DJIA:  33,127

Follow the soldiers … not the generals.  In the stock market the average stock is often likened to the soldiers, the big-cap stocks that dominate the averages the generals.  Where the analogy breaks down is that in the stock market, it’s the soldiers that lead.  It may not always appear that way, but when all is well with Microsoft (305) and the like, it doesn’t mean all is well.  In reality, of late there has been distribution under the guise of strength in the averages.  The Advance-Decline Index is a reasonable proxy for the soldiers, the average stock, and that Index peaked in early February.  An easier and similar look is the percent of stocks above their 200-day average, the equivalent of looking at stocks in medium-term uptrends.  This measure peaked at 74% in February, while the April peak was only 49%.  As the S&P and NASDAQ touched highs on Monday, the number was down to 43%.

This is the anatomy of a market peak.  When markets diverge like this, the averages versus the average stock, it doesn’t end well.  Market lows are characterized by big volume and volatility.  Stocks become washed out and make lows pretty much all together.  Market peaks are almost the opposite.  Stocks tend to peak a few at a time or a group and a time – market peaks are a process.  As buying power is depleted, it’s typically the smaller or secondary stocks that give it up first.  It’s the bigger stocks that hold up.  Since these dominate the averages, the averages hold up as well.  This creates the divergences between the averages and measures like the A/D Index and stocks above their 200-day.  It’s tempting to think or hope the averages will drag up the rest, but it doesn’t work that way.  These divergences are about depleted sideline cash, and that’s typically only restored in a correction.

If market peaks are a process that eventually gets around to everything, this includes the big-caps that dominate the averages.  The key word here, of course, is eventually.  You do have to be careful of falling into the trap of thinking these are immune, thinking the few will drag up the many.  History is not on that side.  Meanwhile, there is a bull market in stocks that can only be called defensive – Staples and Healthcare.  It’s easy to think of this as temporary, as just another sign of a weak market and investors seeking shelter from the storm.  While there has to be some of that, it’s not quite that simple.  If you look at many of the long-term charts here, charts of Hershey (275), Lilly (429), Merck (117), Mondelez (77), Pepsi (193) and McDonald’s (295), you’re not exactly hiding out here.  In a really weak market these won’t be immune, but these are stocks you should be comfortable owning in any market.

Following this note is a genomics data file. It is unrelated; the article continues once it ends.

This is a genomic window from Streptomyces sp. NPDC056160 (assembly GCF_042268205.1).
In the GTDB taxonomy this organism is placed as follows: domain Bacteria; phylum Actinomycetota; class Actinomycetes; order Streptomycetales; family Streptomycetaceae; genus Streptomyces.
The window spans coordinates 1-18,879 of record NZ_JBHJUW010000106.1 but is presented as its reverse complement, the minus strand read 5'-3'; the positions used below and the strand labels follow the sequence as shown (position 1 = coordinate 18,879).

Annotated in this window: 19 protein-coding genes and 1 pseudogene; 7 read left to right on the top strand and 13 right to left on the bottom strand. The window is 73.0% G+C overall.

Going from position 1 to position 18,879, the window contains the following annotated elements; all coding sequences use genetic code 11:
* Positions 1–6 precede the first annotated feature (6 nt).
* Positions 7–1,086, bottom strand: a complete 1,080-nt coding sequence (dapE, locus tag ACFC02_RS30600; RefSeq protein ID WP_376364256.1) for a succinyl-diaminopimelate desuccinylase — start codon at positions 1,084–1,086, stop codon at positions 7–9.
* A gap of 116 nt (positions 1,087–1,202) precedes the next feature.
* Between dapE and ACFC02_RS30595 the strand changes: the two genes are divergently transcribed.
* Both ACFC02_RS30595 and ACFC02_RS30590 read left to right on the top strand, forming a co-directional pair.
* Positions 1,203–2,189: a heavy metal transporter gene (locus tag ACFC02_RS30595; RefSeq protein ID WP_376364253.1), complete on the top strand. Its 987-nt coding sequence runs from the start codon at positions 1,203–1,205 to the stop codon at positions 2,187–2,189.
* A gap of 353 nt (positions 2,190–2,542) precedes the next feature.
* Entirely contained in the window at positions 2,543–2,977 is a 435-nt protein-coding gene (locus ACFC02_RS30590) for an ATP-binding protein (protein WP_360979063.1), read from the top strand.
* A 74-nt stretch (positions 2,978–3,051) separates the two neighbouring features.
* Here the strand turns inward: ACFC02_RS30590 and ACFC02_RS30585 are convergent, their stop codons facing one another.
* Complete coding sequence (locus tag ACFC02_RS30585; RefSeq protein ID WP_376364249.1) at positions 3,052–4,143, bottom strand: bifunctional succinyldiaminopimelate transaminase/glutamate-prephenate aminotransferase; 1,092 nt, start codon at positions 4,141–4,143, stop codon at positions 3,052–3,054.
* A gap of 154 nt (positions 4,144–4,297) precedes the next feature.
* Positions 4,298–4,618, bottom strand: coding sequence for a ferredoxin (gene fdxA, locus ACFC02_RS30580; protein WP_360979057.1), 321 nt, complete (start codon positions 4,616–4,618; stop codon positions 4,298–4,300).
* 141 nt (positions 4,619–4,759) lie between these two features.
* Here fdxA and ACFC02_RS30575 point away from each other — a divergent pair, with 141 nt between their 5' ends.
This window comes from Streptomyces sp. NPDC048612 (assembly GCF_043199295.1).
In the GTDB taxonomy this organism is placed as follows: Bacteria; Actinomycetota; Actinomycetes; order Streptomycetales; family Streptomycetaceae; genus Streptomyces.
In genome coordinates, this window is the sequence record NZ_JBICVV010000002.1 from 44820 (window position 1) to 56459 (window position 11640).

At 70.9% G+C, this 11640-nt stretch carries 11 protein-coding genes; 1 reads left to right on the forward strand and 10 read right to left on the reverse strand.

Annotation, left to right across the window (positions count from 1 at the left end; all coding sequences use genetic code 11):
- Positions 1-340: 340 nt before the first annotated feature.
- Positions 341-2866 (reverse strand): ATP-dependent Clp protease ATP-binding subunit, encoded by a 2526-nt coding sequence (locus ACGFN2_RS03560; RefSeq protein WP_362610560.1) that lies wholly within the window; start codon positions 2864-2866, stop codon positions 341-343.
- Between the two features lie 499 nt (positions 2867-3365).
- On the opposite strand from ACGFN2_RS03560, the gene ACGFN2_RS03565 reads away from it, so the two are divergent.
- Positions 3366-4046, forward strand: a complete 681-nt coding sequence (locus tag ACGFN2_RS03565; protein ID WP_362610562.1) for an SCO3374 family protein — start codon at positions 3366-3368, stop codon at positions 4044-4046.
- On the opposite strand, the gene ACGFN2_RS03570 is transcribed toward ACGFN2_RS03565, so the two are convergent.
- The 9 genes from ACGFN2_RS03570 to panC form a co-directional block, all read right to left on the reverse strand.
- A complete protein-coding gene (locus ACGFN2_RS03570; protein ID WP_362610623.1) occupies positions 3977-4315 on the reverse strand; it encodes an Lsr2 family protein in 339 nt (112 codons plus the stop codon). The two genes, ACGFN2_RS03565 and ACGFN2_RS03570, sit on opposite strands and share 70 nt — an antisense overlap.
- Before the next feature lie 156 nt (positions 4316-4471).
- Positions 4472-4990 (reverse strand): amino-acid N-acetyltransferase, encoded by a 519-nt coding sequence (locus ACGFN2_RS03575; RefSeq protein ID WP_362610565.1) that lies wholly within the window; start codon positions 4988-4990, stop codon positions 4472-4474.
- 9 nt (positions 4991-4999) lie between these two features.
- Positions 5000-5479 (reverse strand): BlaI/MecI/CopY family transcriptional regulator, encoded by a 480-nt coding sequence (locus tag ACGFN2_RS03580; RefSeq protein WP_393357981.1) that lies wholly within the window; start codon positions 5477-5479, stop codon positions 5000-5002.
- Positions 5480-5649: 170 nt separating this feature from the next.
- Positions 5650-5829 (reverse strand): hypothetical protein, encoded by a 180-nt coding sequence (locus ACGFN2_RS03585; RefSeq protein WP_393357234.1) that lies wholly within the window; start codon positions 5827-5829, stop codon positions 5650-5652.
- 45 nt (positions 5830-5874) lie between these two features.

Seems prudent to be more cautious here, perhaps considerably more cautious.  It’s not every day you see Regional Banks down 10-15% while the same day Brent falls 5%.  If caution seems sage advice, it’s also vague advice.  Regional Banks may be cheap and they may survive, that’s not a reason buy them.  At the risk of dancing on the dark side of funnymentals, their road to profitability seems more than a little difficult.  Ironically they’re likely to be hiring staff – to deal with those new regulations.  It also seems a good time to let go of those “hope stocks,” stocks like Zoom Video (62) where you’re still hoping it will get back to 600.  This seems the case when it comes to all of the stay-at-home stocks.  Bubbles may come and go, but when they go they stay gone.

Some time ago something went wrong in the office, and someone said blame the temp.  Amusingly, it was the temp who said it and who though innocent, didn’t run away from responsibility.  It’s somewhat amusing then that the weakness in bank shares to some extent is being blamed on short sellers.  In his little diatribe the other day Powell reassured us the banks are “sound and resilient,” though any need to reassure somewhat defeats the purpose.  It’s interesting that amongst the Fed there never seems a dissenter – apparently they don’t get out much.  The recent backdrop of course is hospitable to Gold, but we would argue the uptrends here have been well-established.  And we would further argue news often comes along to explain what the charts already were seeing.  Meanwhile, the dollar seems about to break, which would only reinforce Gold’s longevity.

Frank D. Gretz

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